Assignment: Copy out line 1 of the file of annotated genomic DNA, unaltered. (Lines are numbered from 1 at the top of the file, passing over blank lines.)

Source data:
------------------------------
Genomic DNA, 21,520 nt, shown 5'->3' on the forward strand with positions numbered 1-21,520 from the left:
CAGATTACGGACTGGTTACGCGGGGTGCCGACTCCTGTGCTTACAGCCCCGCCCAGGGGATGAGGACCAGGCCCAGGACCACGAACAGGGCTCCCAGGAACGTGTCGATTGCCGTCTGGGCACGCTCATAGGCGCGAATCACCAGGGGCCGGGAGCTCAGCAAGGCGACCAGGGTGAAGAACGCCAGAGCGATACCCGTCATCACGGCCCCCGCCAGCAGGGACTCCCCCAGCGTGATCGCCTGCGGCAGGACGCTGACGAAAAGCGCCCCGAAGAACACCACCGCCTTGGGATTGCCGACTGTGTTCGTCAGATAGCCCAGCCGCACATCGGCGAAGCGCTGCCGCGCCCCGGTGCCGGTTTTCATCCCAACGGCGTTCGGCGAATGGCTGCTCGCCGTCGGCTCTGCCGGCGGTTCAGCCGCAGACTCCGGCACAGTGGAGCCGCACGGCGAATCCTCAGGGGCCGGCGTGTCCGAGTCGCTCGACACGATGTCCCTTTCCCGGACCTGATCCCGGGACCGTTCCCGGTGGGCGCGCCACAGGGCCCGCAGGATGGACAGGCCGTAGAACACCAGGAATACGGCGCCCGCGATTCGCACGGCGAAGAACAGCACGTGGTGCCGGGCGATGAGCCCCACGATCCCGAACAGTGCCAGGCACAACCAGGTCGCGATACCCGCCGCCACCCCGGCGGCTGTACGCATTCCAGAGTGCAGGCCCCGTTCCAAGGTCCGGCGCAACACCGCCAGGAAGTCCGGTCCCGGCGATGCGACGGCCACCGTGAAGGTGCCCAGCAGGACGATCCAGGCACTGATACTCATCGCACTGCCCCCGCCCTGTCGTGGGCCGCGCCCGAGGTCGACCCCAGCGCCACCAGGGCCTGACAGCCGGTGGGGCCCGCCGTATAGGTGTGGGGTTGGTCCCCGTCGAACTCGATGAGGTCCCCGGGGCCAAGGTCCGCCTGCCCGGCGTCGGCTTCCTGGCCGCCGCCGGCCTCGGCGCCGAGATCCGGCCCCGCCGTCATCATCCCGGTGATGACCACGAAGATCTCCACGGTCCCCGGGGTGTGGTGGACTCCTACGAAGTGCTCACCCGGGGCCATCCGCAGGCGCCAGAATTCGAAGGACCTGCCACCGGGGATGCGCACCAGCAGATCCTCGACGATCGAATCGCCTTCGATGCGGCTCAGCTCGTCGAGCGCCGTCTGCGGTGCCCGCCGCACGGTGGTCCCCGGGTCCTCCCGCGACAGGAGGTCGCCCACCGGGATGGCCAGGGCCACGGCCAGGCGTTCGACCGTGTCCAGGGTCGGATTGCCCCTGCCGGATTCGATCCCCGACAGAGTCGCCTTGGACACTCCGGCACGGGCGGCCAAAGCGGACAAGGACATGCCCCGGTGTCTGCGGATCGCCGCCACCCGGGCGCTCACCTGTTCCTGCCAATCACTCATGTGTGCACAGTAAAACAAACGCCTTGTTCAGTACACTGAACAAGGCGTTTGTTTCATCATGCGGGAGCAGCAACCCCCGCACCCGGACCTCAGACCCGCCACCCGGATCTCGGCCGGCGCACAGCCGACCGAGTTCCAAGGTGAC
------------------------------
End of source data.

Genomic DNA, 21,520 nt, shown 5'->3' on the forward strand with positions numbered 1-21,520 from the left: